Art Global Talent Art Prize

Echo Xu: Interview with the 2nd Winner of the Global Talent Art Prize (6th edition)

Echo Xu

As part of collaboration with the Global Talent Art Prize, we are happy to share an interview with the 2nd winner of the 6th edition, Echo Xu, a talented artist hailing from USA.

In the realm of her artistic exploration, Echo Xu finds herself fascinated by the paradoxical allure of crafting artificial, plastic-like nature. Within this fusion of the organic and the synthetic, she seeks to unravel the complex interplay between humanity and the environment, questioning the boundaries we impose on the definition of the natural world.In a society increasingly defined by technological advancement and industrial progress, the concept of nature undergoes huge metamorphosis. Her work dives into the creation of landscapes that are at once authentic and fabricated, challenging preconceived notions of authenticity of human perception.The allure of plasticity in her art is rooted in the tension between the tactile and the manufactured. 

By infusing organic and artificial elements, she strives to elicit a response that blurs the lines between what is real and what is contrived. This tension becomes a metaphorical commentary on the human desire to manipulate and control the natural world, often leading to unintended consequences.Ultimately, Echo Xu tries to create the choreography between the authentic and the fabricated, challenging us to reevaluate our role as stewards of the planet and to contemplate the resilient beauty that exists in the spaces where nature and artifice converge.

Annunciation, 48_42 inch, mix media on canvas, April, 2024

Annunciation, 48×42 inch, mix media on canvas, 2024

1. Can you recall the moment you knew you wanted to be an artist? What made you interested in arts?

For a long time, I was perplexed about the moment I knew I wanted to be an artist. Since I’ve been doing art from a young age and come from an artistic family, creating art seemed so natural to me. However, I’m obsessed with the systematic learning of science and quantitative results. I like the feeling of knowing what’s right or wrong and what the next step should be. When I adapted this mindset to art-making, it turned into a painstaking process because there are no definitive right or wrong answers and no objective assessments. I think I figured out the problem just a few months ago when I found a way of art making that I truly enjoyed. It’s not about impressing others or proving anything. It’s the pure joy of materializing my thoughts and conveying them in a non-universal language. I truly enjoy the moment when I feel connected with the viewer, although we are strangers. My art can be loud and lively while I maintain silence at all times. The ambiguity of art provides both protection and understanding of myself. And I realized that I’m ready to do this for the rest of my life.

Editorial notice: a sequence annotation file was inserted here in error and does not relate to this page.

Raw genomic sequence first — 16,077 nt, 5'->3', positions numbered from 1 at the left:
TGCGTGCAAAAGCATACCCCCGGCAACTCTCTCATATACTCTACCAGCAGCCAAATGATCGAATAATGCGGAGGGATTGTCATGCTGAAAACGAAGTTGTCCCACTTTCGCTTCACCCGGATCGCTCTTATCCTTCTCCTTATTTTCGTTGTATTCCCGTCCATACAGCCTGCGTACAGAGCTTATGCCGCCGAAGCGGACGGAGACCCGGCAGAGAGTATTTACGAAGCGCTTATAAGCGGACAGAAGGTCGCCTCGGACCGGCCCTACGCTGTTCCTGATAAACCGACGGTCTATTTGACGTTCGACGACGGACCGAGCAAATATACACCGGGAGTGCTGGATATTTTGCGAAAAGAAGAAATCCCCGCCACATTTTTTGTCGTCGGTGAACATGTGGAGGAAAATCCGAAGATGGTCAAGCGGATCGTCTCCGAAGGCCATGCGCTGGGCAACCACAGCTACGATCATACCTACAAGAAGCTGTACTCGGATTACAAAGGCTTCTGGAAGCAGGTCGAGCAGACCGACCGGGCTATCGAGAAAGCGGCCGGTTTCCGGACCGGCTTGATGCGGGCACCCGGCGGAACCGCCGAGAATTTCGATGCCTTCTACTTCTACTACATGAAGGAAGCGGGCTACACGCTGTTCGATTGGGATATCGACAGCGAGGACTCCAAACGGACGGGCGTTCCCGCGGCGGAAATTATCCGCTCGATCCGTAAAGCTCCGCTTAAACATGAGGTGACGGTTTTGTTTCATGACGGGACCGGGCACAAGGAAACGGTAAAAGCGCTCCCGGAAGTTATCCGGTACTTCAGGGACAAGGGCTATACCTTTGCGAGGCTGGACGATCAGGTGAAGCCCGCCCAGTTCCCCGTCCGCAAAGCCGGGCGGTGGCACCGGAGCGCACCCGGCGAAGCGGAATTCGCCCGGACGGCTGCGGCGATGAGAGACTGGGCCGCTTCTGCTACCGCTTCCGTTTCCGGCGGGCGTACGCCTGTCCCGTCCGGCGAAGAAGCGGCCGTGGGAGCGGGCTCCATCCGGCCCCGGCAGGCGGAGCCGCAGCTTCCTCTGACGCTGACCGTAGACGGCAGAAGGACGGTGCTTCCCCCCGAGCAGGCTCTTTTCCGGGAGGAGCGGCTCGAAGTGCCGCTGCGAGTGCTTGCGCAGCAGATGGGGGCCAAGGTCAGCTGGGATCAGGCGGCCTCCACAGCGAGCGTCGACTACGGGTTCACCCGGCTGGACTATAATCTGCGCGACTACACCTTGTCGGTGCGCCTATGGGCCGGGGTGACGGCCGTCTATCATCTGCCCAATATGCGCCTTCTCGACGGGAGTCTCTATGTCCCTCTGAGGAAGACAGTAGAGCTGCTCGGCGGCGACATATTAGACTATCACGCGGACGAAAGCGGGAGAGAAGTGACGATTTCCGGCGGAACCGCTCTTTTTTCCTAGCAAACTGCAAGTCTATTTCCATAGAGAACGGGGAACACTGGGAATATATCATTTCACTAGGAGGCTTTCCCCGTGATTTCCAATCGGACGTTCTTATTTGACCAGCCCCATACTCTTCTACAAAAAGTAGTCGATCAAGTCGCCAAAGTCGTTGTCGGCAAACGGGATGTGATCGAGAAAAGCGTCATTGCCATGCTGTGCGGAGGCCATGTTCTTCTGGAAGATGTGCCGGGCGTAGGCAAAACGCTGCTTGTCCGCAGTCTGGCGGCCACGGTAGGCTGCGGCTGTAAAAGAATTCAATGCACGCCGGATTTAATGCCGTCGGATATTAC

Hang my pillow case, mix medium, size varies, 2024

2. Tell us about your artistic process and the way you brainstorm ideas? What do you usually start with when creating? How do ideas become artworks?

I have two ways of working: material-driven or concept-driven. I’m always searching for new materials and new methods to experiment with. Ideas develop during this process, like how could I stick these parts together? How could I hang it? How can I spend less money in making? I’ll always push myself to think of new ways to solve these problems. For concept-driven work, I have another workflow. I’ll brainstorm and simplify my thoughts to get to the most important emotion or idea, and then think about the material that could most efficiently convey these ideas. I’ll think about it for weeks sometimes and not start making until I have a comprehensive, step-by-step plan.